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    The candidates' positions on climate change

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The candidates' positions on climate change 02:18

Story highlights

  • Sutter: COP22 climate talks in Marrakesh are an important followup to UN climate talks held last year in Paris
  • The divergent views of Hillary Clinton and Donald Trump on climate change are hugely consequential, Sutter says

John D. Sutter is a columnist for CNN Opinion who focuses on climate change and social justice. Follow him on Snapchat, Facebook and email. The opinions expressed in this commentary are his.

(CNN)The world's attention is rightly focused this week on the US election.

Meanwhile in Morocco, however, diplomats are trying to do something future generations might see as even more consequential: They're trying to safeguard the planet from dangerous climate change.
    The COP22 climate talks in Marrakesh, which opened on Monday, the day before the US presidential election, are a wonky but important followup to the UN climate talks held last year in Paris. There, the world pledged to do everything in its power to limit harmful warming to at most 2 degrees Celsius above pre-industrial levels.
    That's a staggeringly bold and critical goal -- one that requires the world to ditch fossil fuels completely in coming decades. When protests flare up in North Dakota over oil pipelines, this is partly why. Climate activists realize the true urgency with which the world must act to avoid super-droughts, drowned coastal cities and mass extinction.
    There's simply no time to waste.
    The US election could be a turning point on this issue, since Hillary Clinton supports the Paris Agreement and Donald Trump says he will scrap it (which may not be so easy) and falsely claims well-established climate science is a "hoax."
    But it's important to note progress on climate change continues outside the American political echo chamber.
    In terms of rallying attention and ambition, recent global climate negotiations should be seen as a resounding success. The Paris Agreement became international law on Friday. As of Monday morning, 100 countries had ratified that agreement, including the United States, China, India and Brazil, which are some of the biggest polluters. Together, they represent nearly 70% of the world's emissions. That all of them say they're moving away from fossil fuels is a very big deal.
    But it's also true that the Paris Agreement falls far short of what the science requires. Current pledges will add up to 2.9 to 3.4 degrees Celsius of warming this century, according to the UN Environment Program, which is a significant amount when it comes to the atmosphere. Scientists say some small island states, including the Marshall Islands, for example, are in jeopardy of drowning beneath rising seas at even 2 degrees Celsius of warming. Every fraction of a degree counts.
    "If we don't start taking additional action now, beginning with the upcoming climate meeting in Marrakesh, we will grieve over the avoidable human tragedy," Erik Solheim, head of UN Environment, said in a written statement. "The growing numbers of climate refugees hit by hunger, poverty, illness and conflict will be a constant reminder of our failure to deliver. The science shows that we need to move much faster."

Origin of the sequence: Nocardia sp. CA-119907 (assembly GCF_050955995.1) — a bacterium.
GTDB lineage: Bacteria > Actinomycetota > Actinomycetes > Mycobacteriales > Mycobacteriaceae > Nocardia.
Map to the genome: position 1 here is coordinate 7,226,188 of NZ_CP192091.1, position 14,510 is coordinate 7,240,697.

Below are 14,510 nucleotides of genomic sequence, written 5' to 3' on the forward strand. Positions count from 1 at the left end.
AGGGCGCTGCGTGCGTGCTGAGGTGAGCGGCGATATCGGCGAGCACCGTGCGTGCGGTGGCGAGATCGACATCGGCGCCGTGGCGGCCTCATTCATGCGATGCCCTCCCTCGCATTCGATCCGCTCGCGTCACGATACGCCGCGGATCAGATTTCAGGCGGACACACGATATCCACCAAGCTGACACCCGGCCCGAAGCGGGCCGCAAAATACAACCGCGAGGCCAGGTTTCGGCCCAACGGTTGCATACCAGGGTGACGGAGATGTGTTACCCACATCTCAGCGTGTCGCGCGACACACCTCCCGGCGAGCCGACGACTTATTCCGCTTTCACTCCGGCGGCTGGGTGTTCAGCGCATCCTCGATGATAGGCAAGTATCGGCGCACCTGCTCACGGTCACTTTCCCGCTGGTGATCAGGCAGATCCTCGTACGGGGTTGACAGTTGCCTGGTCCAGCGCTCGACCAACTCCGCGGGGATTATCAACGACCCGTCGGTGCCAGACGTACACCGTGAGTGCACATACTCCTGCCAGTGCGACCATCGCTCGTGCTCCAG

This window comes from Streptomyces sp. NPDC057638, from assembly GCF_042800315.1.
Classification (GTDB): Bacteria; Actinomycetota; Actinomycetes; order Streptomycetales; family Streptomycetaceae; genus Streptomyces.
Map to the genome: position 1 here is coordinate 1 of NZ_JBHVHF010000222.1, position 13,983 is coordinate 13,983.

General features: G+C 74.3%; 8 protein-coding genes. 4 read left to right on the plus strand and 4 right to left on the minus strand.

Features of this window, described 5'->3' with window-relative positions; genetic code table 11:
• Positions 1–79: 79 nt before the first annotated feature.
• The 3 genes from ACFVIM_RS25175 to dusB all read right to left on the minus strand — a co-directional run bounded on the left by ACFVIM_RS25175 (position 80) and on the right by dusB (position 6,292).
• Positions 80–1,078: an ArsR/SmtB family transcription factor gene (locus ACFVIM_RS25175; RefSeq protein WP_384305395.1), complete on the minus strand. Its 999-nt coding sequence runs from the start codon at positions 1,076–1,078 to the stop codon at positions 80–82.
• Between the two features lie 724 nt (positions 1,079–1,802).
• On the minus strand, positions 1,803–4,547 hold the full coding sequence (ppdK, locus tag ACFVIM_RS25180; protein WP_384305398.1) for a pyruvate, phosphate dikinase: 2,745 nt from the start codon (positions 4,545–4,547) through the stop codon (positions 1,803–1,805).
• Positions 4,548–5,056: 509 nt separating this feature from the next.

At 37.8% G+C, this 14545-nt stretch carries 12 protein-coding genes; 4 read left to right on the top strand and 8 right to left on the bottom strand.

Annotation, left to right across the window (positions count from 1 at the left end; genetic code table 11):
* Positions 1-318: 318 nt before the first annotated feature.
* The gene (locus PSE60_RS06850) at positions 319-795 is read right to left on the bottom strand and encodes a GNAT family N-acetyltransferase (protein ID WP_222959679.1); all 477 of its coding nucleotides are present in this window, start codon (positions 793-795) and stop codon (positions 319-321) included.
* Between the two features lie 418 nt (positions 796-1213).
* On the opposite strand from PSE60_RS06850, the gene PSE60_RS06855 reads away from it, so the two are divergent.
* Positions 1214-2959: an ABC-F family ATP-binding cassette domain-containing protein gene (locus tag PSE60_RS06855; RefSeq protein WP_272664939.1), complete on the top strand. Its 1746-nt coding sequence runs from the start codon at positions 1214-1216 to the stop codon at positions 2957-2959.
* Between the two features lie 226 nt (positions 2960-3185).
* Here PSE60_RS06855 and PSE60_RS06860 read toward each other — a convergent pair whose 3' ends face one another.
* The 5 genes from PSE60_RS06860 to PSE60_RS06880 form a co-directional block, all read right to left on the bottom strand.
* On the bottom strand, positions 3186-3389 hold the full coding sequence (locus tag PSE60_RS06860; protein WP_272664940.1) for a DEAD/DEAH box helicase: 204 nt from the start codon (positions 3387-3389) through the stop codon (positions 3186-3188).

James Hansen, formerly of NASA and one of the world's most prominent climate scientists, has called the Paris Agreement "just worthless words" because it does not penalize countries that fail to curb rates of deforestation or to move swiftly to replace fossil fuels with cleaner sources of energy. "As long as fossil fuels appear to be the cheapest fuels out there, they will be continued to be burned," he told The Guardian.
    But even on the price of fossil fuels, there could be progress this week.
    Washington residents will vote Tuesday on a carbon tax proposal that would be a landmark shift in state-level climate policy in the United States. The plan, called Initiative 732, is based on a successful carbon tax in British Columbia -- and it is regarded by economists as the "holy grail" of climate solutions. Carbon taxes work by making a bad thing -- carbon pollution -- relatively more expensive, and by comparison reducing the price of cleaner energy sources.
    The tax proposed in Washington state aims to be "revenue neutral," meaning tax revenues are distributed via other tax breaks and credits to poor people. This is an agreeable, effective and bi-partisan solution to the climate crisis, and I'm hopeful it will pass.
    In Morocco this week, diplomats will work on putting the Paris Agreement into action.
    But they will be talking also about politics in the United States.
    On an entire range of issues, from tax policy to immigration, Hillary Clinton and Donald Trump couldn't be more different. Their divergent views on climate change, however, may be among the most consequential. What we do -- or don't do -- right now to curb fossil fuel use and stop deforestation will shape the habitability of this planet for generations. It's for this reason that Vox called this an election that "will matter for 10,000 years."
    In a commentary published earlier this year in the journal Nature Climate Change, a group of scientists wrote that looking at the climate problem on this longer time scale shows that "policy decisions made in the next few years to decades will have profound impacts on global climate, ecosystems and human societies — not just for this century, but for the next ten millennia and beyond."
    There will be many issues on the minds of American voters on Tuesday.
    Let those ten millennia be among them.